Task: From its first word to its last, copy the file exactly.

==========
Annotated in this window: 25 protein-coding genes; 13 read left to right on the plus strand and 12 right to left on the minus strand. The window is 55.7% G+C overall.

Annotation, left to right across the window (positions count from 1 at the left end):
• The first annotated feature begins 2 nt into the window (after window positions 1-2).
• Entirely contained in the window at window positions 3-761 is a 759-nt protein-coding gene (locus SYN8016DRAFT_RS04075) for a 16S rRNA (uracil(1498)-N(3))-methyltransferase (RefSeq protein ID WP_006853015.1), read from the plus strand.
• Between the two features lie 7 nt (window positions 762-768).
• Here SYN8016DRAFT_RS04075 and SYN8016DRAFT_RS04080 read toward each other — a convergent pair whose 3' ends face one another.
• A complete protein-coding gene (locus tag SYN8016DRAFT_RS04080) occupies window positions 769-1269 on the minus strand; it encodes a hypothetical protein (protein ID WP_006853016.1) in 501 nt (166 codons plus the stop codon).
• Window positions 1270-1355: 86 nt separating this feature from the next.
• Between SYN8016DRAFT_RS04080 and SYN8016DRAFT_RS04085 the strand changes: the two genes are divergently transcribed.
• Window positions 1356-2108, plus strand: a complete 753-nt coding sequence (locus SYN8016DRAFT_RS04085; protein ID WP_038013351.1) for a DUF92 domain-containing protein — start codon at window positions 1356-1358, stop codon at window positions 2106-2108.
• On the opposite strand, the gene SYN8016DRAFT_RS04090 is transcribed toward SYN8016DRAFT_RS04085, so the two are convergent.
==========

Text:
Annotated in this window: 25 protein-coding genes; 13 read left to right on the plus strand and 12 right to left on the minus strand. The window is 55.7% G+C overall.

Annotation, left to right across the window (positions count from 1 at the left end):
• The first annotated feature begins 2 nt into the window (after window positions 1-2).
• Entirely contained in the window at window positions 3-761 is a 759-nt protein-coding gene (locus SYN8016DRAFT_RS04075) for a 16S rRNA (uracil(1498)-N(3))-methyltransferase (RefSeq protein ID WP_006853015.1), read from the plus strand.
• Between the two features lie 7 nt (window positions 762-768).
• Here SYN8016DRAFT_RS04075 and SYN8016DRAFT_RS04080 read toward each other — a convergent pair whose 3' ends face one another.
• A complete protein-coding gene (locus tag SYN8016DRAFT_RS04080) occupies window positions 769-1269 on the minus strand; it encodes a hypothetical protein (protein ID WP_006853016.1) in 501 nt (166 codons plus the stop codon).
• Window positions 1270-1355: 86 nt separating this feature from the next.
• Between SYN8016DRAFT_RS04080 and SYN8016DRAFT_RS04085 the strand changes: the two genes are divergently transcribed.
• Window positions 1356-2108, plus strand: a complete 753-nt coding sequence (locus SYN8016DRAFT_RS04085; protein ID WP_038013351.1) for a DUF92 domain-containing protein — start codon at window positions 1356-1358, stop codon at window positions 2106-2108.
• On the opposite strand, the gene SYN8016DRAFT_RS04090 is transcribed toward SYN8016DRAFT_RS04085, so the two are convergent.